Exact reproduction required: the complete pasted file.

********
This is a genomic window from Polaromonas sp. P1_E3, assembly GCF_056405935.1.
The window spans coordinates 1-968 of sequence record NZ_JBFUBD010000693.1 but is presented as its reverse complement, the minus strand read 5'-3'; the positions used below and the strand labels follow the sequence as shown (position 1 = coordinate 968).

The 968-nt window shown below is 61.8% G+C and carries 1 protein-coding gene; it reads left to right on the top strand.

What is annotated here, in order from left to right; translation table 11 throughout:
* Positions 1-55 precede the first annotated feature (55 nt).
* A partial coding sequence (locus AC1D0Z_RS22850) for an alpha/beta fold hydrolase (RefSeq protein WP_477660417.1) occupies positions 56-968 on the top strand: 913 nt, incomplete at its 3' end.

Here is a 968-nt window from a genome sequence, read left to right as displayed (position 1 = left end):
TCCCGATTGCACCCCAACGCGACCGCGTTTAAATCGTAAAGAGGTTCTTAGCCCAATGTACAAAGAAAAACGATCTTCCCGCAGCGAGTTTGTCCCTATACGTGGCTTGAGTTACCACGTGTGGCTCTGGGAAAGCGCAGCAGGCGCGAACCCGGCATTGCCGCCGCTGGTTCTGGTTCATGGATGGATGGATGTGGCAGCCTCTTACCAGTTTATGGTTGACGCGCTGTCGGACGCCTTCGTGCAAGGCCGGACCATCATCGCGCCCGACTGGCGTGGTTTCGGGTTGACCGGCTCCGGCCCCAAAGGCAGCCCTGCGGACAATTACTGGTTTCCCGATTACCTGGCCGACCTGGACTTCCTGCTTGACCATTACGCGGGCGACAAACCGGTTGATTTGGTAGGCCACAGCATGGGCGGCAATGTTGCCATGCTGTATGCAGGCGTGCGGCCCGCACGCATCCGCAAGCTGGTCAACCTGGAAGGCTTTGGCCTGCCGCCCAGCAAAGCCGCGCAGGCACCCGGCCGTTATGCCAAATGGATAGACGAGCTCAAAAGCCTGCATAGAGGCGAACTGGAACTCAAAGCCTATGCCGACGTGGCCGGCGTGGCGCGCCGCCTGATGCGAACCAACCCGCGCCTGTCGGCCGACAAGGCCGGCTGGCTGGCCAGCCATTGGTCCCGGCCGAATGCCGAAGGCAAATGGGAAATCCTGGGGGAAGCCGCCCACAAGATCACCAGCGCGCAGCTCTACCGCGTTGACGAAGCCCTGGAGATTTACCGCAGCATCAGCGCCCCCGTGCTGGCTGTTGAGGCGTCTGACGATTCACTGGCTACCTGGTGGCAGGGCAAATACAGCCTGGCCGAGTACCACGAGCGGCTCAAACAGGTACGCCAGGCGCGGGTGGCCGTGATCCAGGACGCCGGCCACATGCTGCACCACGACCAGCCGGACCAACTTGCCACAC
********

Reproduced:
This is a genomic window from Polaromonas sp. P1_E3, assembly GCF_056405935.1.
The window spans coordinates 1-968 of sequence record NZ_JBFUBD010000693.1 but is presented as its reverse complement, the minus strand read 5'-3'; the positions used below and the strand labels follow the sequence as shown (position 1 = coordinate 968).

The 968-nt window shown below is 61.8% G+C and carries 1 protein-coding gene; it reads left to right on the top strand.

What is annotated here, in order from left to right; translation table 11 throughout:
* Positions 1-55 precede the first annotated feature (55 nt).
* A partial coding sequence (locus AC1D0Z_RS22850) for an alpha/beta fold hydrolase (RefSeq protein WP_477660417.1) occupies positions 56-968 on the top strand: 913 nt, incomplete at its 3' end.

Here is a 968-nt window from a genome sequence, read left to right as displayed (position 1 = left end):
TCCCGATTGCACCCCAACGCGACCGCGTTTAAATCGTAAAGAGGTTCTTAGCCCAATGTACAAAGAAAAACGATCTTCCCGCAGCGAGTTTGTCCCTATACGTGGCTTGAGTTACCACGTGTGGCTCTGGGAAAGCGCAGCAGGCGCGAACCCGGCATTGCCGCCGCTGGTTCTGGTTCATGGATGGATGGATGTGGCAGCCTCTTACCAGTTTATGGTTGACGCGCTGTCGGACGCCTTCGTGCAAGGCCGGACCATCATCGCGCCCGACTGGCGTGGTTTCGGGTTGACCGGCTCCGGCCCCAAAGGCAGCCCTGCGGACAATTACTGGTTTCCCGATTACCTGGCCGACCTGGACTTCCTGCTTGACCATTACGCGGGCGACAAACCGGTTGATTTGGTAGGCCACAGCATGGGCGGCAATGTTGCCATGCTGTATGCAGGCGTGCGGCCCGCACGCATCCGCAAGCTGGTCAACCTGGAAGGCTTTGGCCTGCCGCCCAGCAAAGCCGCGCAGGCACCCGGCCGTTATGCCAAATGGATAGACGAGCTCAAAAGCCTGCATAGAGGCGAACTGGAACTCAAAGCCTATGCCGACGTGGCCGGCGTGGCGCGCCGCCTGATGCGAACCAACCCGCGCCTGTCGGCCGACAAGGCCGGCTGGCTGGCCAGCCATTGGTCCCGGCCGAATGCCGAAGGCAAATGGGAAATCCTGGGGGAAGCCGCCCACAAGATCACCAGCGCGCAGCTCTACCGCGTTGACGAAGCCCTGGAGATTTACCGCAGCATCAGCGCCCCCGTGCTGGCTGTTGAGGCGTCTGACGATTCACTGGCTACCTGGTGGCAGGGCAAATACAGCCTGGCCGAGTACCACGAGCGGCTCAAACAGGTACGCCAGGCGCGGGTGGCCGTGATCCAGGACGCCGGCCACATGCTGCACCACGACCAGCCGGACCAACTTGCCACAC